Many of my readers expect my posts to dwindle now that I'm reportedly "healthy". I'll agree that I blog less when there's nothing novel happening, but I expect to switch from reactionary blogging to simple updates. Things still happen in life, and if I switch from panic mode to 'living life' mode, I can easily blog at least once a week.

Truth is, I'm always worried about the people whose blogs just STOP at some point. I think it would be a disservice to my readers if I didn't show some continuance, some perseverance, some reason to fight the battle, some purpose to it all. Maybe it's vain, but if I can help one person survive the mental war with cancer, it will have been worth all the hours of typing and introspection.

I know it's been therapeutic for me. I hope it continues to be so for others.

Friday, December 05, 2008

Just the facts.

I got all the facts today. Here they are:

Bone marrow is 100% from the donor.
Peripheral blood is 97% from the donor. (Only 3% "Andre")
Peripheral blood percentage may be higher than 97% because of transfusions.

M-spike, serum proteins are at undetectable levels by electophoresis.
M-spike, serum proteins are at minuscule levels by immunofixation.

CMV is inactive.
GVHD is not flaring.
Tapering off some of the drugs will take 6+ months. (MMF and Tacrolimus).

So I'm really gonna be released into the free world on December 10th. Certainly there are issues, such as drug dependency, potential GVHD flaring, and infection due to severe immunosuppression.

Ultimately, this is as good a result as we could have hoped for. I'm tired, frustrated, and HAPPY.

Thursday, December 04, 2008

Day 97 and 98

Today is Day 97 since my mini-allo transplant. Everything is counted one day at a time on Planet Transplant, and day 100 is a supposed milestone. (So are 120, 150 and 180.)

When you think about it in these simplistic terms, it's rather ominous. Why would you count each individual day as a goal / objective if the risk wasn't insanely high?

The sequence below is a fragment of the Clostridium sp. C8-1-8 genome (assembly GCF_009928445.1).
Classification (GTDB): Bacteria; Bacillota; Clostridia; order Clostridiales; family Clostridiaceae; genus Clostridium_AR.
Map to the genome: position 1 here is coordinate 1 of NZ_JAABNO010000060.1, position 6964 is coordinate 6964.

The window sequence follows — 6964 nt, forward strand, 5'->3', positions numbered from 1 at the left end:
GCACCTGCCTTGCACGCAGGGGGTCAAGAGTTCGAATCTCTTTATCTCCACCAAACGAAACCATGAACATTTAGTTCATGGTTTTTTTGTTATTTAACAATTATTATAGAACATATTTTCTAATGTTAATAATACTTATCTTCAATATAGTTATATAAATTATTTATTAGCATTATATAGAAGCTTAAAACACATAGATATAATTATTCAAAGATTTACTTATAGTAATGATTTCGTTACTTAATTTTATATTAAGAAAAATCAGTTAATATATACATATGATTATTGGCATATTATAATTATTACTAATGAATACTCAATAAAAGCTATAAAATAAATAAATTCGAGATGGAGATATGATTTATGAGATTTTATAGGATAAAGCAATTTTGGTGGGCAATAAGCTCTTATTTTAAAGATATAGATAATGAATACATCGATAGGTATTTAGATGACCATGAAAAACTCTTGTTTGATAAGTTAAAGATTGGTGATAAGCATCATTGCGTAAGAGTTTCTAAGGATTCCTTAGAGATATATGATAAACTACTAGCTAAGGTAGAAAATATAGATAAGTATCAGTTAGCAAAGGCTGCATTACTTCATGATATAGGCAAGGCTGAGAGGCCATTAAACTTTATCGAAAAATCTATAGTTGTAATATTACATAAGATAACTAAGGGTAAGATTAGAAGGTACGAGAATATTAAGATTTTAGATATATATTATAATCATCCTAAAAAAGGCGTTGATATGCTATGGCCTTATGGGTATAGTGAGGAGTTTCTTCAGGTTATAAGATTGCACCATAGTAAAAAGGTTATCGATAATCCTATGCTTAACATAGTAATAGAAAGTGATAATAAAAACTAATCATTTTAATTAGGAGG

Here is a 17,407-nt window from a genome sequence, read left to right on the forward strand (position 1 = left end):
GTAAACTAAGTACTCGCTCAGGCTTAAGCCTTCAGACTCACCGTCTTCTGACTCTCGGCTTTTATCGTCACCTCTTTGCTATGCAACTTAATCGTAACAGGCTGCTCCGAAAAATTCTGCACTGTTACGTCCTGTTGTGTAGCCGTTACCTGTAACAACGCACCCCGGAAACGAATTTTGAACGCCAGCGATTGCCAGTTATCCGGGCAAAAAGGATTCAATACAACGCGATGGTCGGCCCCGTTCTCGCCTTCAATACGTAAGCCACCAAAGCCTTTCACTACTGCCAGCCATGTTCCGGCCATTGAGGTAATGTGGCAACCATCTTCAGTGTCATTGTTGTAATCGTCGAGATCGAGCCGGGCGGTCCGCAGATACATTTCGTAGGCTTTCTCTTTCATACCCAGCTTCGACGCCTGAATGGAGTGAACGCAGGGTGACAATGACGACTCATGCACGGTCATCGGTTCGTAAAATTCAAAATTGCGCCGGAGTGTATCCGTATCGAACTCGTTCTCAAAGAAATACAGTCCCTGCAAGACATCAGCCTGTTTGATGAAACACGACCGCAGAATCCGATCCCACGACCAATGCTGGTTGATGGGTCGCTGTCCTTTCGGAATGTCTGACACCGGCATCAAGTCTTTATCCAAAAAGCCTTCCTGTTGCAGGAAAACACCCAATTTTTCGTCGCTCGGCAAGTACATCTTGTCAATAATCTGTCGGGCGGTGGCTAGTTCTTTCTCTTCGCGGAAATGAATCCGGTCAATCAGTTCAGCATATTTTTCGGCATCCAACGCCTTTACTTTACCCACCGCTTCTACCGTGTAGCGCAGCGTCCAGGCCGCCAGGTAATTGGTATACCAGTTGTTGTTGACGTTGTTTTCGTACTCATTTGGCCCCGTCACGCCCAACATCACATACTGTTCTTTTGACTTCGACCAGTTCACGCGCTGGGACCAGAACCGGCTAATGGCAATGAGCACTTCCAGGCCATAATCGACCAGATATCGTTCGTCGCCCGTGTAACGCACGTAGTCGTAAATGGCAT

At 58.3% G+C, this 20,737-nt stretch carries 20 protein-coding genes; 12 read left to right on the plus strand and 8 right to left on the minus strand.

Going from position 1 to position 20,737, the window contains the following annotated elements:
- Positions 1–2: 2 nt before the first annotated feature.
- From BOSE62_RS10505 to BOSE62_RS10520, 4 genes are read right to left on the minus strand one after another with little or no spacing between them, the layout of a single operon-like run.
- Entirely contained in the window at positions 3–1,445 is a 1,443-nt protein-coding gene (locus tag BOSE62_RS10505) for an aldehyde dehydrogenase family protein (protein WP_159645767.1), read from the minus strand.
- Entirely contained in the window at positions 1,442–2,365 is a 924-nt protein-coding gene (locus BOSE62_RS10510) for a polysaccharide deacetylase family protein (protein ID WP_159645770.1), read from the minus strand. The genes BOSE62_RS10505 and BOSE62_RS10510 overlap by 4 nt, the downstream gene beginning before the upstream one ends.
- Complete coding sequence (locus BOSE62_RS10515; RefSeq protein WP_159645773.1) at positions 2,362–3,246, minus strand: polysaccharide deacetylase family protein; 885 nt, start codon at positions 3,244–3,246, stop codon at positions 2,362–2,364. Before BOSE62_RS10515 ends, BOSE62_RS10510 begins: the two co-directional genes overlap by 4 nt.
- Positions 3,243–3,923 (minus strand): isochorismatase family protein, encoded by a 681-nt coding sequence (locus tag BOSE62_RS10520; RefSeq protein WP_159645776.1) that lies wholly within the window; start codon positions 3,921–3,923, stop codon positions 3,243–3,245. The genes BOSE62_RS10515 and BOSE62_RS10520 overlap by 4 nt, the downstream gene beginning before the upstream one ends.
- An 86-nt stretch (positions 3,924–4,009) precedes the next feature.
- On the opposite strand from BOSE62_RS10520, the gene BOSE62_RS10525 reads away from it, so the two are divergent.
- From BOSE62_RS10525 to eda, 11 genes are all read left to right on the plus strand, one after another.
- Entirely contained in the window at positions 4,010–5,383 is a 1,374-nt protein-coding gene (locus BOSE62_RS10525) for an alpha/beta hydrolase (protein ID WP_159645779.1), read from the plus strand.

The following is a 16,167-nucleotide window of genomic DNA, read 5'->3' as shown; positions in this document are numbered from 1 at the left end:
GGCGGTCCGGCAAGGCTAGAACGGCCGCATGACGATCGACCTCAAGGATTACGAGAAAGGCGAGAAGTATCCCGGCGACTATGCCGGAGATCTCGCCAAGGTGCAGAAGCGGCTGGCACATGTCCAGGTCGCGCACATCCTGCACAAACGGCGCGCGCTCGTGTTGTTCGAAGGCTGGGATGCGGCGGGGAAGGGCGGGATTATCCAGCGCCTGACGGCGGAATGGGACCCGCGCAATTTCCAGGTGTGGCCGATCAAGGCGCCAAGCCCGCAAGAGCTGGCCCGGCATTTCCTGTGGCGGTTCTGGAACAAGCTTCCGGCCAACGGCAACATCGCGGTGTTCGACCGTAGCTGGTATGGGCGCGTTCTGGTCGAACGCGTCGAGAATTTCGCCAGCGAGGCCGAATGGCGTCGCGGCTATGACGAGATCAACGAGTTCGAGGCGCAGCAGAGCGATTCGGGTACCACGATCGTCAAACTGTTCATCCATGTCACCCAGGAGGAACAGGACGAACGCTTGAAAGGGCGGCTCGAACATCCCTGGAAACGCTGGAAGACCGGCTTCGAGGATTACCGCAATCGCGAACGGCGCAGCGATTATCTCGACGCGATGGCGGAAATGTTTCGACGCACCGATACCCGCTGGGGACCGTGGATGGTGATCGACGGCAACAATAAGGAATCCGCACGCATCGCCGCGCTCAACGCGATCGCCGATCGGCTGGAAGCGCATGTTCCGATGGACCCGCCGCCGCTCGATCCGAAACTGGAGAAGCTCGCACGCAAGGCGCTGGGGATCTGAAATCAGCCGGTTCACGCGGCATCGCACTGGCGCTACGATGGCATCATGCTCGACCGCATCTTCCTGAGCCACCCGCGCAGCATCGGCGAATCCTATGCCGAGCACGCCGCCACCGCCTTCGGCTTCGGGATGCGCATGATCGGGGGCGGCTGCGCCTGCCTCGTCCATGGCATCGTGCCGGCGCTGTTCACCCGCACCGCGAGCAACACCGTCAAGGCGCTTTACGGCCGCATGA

Anyway, tomorrow is Day 98 and I get some test results. Serum calcium and my M-spike numbers will be provided. They'll tell the tale. No cancer was found in my bone marrow biopsy, but these last two tests will tell us if it seems to be gone everywhere. Notice I used the term "seems". We'll still never know exactly. The Sword of Damocles is a reality for us.

Basically, I'll get one of three different answers tomorrow:

1) The cancer appears to be in remission.
2) The cancer is trending toward remission.
3) The cancer is still active and seems to be returning.

In any of these cases, I still have GVHD. That may eventually decline with drug changes and my body's willingness to overcome issues. It's a process.

Regardless, I'll post more tomorrow.

Tuesday, December 02, 2008

Communication skills.

So I told you the SCCA lost my poo. It turns out they didn't. My results were in the system and they wanted to know why I submitted a second sample on Monday.

I rolled my eyes and explained that I had nothing better to do than crap in a a pair of 4 ounce cups twice a week. I also admitted to shoplifting enteric kits to support my habit. After all, the little "hats" sell for big bucks to local gay theater groups who need wardrobe simulations of a nun's headgear.

As punishment for abusing the system, they made me do another nasal wash, even though the symptoms haven't changed. Then they gave me another shot of "G" in spite of yesterday's transfusion.

Then I asked them what the plan was, because nobody has shared it with me even though I've asked. Apparently they've decided to graduate me on December 10th and release me to my regular oncologist (who only sees patients on Wednesdays now).

I made the mistake of opening my mouth again and mentioned that I wanted to go to Vancouver on December 13 for a few days. Apparently they think midtown Vancouver is somewhere in Kenya.

"What are you going to do if you get sick?"
"Go to the hospital. The closest one is 4 blocks and the biggest one is 6 blocks."
"Well, as long as you have a plan."

Ok, so here's the plan, just for the record.
1) Try not to get sick.
2) If you get sick, go to the hospital with Ed and get help.

Golly, I'm glad I wrote that down. The complexities are gonna require me to follow a script.

It's painfully obvious I need a vacation from the program. I've been on the leash too long. 27 months of uncertainty is stressing me out. Several months of living alone aren't helping. I wanna go HOME and that's wherever Ed is.

(BTW - we're still not "certain". My M-spike results won't be back until this Friday, and some of my serum results aren't what I'd hoped for. We're back to hoping for the best but preparing for the worst.)